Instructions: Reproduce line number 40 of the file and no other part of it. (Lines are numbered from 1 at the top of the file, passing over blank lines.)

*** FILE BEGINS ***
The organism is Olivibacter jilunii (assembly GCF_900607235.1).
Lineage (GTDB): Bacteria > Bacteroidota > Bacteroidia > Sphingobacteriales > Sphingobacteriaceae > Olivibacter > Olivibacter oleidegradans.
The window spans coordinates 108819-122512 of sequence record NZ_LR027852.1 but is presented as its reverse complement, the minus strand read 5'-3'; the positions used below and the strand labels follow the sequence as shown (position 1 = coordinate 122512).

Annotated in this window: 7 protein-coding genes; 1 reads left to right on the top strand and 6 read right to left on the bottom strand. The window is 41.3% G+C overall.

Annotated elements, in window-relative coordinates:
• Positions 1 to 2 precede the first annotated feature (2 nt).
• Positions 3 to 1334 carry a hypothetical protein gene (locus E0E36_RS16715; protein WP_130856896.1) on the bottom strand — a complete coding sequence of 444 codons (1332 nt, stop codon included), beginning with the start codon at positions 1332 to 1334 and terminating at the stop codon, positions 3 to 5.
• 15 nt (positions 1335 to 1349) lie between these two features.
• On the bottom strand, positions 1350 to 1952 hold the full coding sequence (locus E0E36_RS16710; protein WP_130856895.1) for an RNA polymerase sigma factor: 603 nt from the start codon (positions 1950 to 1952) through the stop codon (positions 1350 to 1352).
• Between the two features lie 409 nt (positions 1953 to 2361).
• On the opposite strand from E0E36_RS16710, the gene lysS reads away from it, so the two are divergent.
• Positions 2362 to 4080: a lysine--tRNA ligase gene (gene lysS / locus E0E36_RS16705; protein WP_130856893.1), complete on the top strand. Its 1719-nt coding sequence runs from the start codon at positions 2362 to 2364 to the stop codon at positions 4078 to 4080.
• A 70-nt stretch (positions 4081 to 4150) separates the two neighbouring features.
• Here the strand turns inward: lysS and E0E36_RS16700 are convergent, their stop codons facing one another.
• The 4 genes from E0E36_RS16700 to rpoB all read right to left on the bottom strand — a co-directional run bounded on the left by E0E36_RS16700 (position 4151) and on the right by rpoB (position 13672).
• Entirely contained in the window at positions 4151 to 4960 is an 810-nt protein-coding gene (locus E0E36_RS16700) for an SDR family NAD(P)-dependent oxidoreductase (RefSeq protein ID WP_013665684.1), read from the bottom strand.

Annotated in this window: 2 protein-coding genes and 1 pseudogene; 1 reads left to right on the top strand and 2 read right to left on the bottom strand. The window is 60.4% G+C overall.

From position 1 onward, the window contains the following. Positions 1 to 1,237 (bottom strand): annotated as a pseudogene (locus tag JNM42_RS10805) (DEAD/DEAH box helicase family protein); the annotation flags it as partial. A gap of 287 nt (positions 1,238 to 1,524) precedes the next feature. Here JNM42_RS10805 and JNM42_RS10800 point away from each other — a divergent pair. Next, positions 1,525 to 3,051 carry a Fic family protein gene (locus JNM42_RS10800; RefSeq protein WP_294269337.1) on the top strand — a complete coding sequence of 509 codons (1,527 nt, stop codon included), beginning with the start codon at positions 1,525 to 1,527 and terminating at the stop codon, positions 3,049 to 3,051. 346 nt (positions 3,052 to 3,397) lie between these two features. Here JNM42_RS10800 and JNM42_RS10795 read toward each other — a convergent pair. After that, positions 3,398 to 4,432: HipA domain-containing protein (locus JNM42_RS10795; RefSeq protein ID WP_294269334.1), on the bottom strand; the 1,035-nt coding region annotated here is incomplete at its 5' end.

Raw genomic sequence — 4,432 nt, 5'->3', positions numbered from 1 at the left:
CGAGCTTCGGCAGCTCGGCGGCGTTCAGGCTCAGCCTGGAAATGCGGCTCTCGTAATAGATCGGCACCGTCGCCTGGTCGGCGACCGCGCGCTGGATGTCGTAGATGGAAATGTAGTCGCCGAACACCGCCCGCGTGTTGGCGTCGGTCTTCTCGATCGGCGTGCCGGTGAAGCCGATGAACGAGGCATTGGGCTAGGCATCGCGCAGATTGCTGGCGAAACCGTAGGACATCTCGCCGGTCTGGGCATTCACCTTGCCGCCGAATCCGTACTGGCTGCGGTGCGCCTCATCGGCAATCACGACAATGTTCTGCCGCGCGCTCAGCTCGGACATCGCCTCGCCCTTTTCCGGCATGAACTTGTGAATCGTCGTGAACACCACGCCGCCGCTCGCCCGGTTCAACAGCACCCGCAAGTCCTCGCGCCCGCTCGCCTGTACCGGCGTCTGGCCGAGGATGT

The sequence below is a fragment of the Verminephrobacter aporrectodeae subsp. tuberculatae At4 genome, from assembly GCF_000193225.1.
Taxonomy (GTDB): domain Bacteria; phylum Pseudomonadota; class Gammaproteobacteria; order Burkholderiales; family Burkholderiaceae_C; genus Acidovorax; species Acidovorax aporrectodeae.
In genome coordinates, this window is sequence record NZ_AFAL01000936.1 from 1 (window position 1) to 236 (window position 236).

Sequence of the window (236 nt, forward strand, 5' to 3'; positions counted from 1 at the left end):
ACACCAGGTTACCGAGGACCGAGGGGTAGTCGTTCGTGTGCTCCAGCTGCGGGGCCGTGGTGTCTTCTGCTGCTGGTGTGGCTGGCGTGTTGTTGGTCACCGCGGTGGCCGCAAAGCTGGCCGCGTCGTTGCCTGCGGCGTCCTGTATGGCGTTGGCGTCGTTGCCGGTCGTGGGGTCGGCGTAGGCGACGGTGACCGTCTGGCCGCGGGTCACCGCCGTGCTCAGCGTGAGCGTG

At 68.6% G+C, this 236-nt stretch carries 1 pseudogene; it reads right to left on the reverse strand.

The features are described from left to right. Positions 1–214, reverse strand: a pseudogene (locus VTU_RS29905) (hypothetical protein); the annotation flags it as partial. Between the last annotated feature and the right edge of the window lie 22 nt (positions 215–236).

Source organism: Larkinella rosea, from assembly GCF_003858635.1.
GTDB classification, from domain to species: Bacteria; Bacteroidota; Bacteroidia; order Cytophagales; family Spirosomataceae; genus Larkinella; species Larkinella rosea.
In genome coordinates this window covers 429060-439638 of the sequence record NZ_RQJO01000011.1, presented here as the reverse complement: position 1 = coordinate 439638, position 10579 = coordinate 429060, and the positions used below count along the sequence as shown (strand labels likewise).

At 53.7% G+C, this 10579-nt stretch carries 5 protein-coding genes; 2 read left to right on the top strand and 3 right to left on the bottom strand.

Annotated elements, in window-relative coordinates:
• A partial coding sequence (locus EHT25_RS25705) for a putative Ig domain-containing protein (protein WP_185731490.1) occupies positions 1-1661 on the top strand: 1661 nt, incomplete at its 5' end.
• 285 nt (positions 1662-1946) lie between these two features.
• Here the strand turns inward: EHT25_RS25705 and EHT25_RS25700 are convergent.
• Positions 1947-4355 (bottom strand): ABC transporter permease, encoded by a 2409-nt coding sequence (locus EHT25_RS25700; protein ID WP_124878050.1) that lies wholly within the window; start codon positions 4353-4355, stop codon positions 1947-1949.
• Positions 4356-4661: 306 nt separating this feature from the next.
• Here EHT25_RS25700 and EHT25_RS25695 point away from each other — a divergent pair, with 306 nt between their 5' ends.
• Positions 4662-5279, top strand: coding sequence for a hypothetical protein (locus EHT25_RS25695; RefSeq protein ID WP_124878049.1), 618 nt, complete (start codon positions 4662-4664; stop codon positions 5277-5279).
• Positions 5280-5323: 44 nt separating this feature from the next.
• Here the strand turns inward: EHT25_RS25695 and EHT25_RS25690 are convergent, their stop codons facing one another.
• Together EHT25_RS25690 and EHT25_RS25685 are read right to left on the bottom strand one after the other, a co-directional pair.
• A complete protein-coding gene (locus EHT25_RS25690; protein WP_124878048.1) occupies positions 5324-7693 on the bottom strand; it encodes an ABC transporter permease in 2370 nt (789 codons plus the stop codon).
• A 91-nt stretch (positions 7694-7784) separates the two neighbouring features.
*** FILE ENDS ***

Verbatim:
• Positions 5280-5323: 44 nt separating this feature from the next.